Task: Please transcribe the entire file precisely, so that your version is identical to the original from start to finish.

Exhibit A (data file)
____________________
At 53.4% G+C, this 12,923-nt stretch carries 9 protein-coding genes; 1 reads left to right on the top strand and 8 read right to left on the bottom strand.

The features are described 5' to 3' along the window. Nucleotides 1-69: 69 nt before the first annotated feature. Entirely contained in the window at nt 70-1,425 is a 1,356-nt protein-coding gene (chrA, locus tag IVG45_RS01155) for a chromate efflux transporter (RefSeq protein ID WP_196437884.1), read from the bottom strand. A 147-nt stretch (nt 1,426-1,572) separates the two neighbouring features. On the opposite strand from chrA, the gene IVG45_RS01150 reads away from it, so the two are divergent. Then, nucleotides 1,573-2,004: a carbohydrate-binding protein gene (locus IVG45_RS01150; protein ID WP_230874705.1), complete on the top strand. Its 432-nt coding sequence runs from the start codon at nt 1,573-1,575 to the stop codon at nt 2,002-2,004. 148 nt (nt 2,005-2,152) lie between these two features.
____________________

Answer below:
At 53.4% G+C, this 12,923-nt stretch carries 9 protein-coding genes; 1 reads left to right on the top strand and 8 read right to left on the bottom strand.

The features are described 5' to 3' along the window. Nucleotides 1-69: 69 nt before the first annotated feature. Entirely contained in the window at nt 70-1,425 is a 1,356-nt protein-coding gene (chrA, locus tag IVG45_RS01155) for a chromate efflux transporter (RefSeq protein ID WP_196437884.1), read from the bottom strand. A 147-nt stretch (nt 1,426-1,572) separates the two neighbouring features. On the opposite strand from chrA, the gene IVG45_RS01150 reads away from it, so the two are divergent. Then, nucleotides 1,573-2,004: a carbohydrate-binding protein gene (locus IVG45_RS01150; protein ID WP_230874705.1), complete on the top strand. Its 432-nt coding sequence runs from the start codon at nt 1,573-1,575 to the stop codon at nt 2,002-2,004. 148 nt (nt 2,005-2,152) lie between these two features.